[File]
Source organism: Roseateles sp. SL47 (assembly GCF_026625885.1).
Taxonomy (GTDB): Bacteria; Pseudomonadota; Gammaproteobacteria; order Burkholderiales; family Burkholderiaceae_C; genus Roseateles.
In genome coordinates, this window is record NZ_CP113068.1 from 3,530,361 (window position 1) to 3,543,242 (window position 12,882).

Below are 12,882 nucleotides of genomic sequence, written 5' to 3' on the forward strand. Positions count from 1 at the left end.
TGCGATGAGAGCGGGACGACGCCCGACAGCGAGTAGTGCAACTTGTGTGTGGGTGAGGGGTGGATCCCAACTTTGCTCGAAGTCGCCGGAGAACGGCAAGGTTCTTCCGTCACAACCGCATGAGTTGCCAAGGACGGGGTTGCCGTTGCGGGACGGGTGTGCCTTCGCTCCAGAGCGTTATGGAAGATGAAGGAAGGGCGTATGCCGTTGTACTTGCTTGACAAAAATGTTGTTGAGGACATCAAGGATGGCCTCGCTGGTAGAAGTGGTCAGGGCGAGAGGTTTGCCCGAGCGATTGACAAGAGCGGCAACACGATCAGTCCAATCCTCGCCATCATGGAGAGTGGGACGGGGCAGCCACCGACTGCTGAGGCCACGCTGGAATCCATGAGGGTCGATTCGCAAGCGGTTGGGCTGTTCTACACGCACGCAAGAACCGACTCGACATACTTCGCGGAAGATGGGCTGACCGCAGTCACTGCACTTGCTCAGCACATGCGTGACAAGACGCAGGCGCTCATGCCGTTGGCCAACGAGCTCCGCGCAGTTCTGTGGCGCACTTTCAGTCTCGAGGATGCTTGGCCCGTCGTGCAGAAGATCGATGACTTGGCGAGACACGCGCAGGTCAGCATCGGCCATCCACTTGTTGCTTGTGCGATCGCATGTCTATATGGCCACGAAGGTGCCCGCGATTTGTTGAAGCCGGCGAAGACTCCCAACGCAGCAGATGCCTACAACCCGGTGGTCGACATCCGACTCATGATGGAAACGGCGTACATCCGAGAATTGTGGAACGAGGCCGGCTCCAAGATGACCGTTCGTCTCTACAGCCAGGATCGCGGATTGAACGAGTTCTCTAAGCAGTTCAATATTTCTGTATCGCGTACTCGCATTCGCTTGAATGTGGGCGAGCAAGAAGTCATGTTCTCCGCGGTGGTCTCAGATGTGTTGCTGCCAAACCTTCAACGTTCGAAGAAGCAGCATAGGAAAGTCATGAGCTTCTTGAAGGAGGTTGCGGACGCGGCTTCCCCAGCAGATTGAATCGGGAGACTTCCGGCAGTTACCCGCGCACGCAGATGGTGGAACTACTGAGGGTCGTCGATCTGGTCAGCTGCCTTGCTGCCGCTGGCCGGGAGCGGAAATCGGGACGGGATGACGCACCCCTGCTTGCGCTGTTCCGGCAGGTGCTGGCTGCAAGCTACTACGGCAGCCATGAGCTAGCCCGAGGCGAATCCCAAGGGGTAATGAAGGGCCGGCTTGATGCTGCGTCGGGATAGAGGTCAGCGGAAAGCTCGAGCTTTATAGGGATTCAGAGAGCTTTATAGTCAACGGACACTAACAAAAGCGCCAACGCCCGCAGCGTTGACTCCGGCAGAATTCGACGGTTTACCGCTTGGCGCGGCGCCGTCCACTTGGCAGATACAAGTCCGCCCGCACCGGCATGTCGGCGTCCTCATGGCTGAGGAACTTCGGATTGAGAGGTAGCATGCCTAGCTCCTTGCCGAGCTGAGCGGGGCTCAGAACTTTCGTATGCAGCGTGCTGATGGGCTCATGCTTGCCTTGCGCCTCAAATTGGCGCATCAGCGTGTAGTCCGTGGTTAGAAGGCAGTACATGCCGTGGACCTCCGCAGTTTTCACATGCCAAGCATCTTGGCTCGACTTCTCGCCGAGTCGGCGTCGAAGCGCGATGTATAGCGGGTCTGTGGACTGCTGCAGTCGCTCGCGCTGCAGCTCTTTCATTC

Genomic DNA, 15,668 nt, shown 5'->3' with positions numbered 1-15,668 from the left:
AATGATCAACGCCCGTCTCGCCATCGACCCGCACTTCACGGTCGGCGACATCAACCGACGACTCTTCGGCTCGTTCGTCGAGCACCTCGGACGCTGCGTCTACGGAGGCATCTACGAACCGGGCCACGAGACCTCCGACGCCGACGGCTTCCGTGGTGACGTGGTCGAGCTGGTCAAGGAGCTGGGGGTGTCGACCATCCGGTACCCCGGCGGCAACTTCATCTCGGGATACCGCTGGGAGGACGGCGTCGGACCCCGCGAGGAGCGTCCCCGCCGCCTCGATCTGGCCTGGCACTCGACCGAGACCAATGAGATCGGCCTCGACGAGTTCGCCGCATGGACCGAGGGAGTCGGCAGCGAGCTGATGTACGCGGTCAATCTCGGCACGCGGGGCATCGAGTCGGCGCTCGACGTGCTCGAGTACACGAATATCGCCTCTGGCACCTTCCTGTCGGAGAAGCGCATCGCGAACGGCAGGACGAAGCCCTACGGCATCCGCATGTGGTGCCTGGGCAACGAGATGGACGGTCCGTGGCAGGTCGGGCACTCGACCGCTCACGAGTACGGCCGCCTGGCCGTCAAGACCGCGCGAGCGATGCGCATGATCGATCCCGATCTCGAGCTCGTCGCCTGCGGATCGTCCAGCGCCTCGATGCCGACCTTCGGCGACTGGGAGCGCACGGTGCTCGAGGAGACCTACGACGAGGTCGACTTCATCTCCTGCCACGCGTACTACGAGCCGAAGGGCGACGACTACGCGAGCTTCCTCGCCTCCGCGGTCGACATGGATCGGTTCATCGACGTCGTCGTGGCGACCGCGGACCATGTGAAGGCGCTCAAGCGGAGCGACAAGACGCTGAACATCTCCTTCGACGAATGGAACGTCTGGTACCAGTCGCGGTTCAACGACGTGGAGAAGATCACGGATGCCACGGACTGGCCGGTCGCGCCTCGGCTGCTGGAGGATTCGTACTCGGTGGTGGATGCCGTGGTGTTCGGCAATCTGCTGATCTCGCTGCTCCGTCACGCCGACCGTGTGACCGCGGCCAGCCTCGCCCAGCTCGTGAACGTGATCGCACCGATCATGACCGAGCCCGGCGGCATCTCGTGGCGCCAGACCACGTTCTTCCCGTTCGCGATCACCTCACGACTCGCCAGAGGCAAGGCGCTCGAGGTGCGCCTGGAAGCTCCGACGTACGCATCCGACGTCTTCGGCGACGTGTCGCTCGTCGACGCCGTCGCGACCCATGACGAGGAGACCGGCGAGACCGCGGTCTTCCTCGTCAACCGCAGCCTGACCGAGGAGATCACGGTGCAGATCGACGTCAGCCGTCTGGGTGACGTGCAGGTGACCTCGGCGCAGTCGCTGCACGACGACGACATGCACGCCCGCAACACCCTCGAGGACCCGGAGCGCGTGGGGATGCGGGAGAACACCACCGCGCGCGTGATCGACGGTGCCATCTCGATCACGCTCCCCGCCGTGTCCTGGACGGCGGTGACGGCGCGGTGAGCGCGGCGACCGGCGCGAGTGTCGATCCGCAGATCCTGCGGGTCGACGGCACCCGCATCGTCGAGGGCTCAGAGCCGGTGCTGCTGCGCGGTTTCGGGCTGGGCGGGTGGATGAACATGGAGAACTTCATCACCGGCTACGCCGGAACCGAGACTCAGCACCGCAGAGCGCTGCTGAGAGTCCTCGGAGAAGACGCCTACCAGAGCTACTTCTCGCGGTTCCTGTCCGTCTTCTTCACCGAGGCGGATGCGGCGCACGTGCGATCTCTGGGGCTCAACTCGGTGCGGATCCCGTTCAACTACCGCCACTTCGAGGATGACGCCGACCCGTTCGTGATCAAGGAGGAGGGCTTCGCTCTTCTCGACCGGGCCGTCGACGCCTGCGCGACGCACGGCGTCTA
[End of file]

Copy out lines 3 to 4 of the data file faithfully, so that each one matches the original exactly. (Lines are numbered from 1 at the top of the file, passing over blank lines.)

In genome coordinates, this window is record NZ_CP113068.1 from 3,530,361 (window position 1) to 3,543,242 (window position 12,882).

Below are 12,882 nucleotides of genomic sequence, written 5' to 3' on the forward strand. Positions count from 1 at the left end.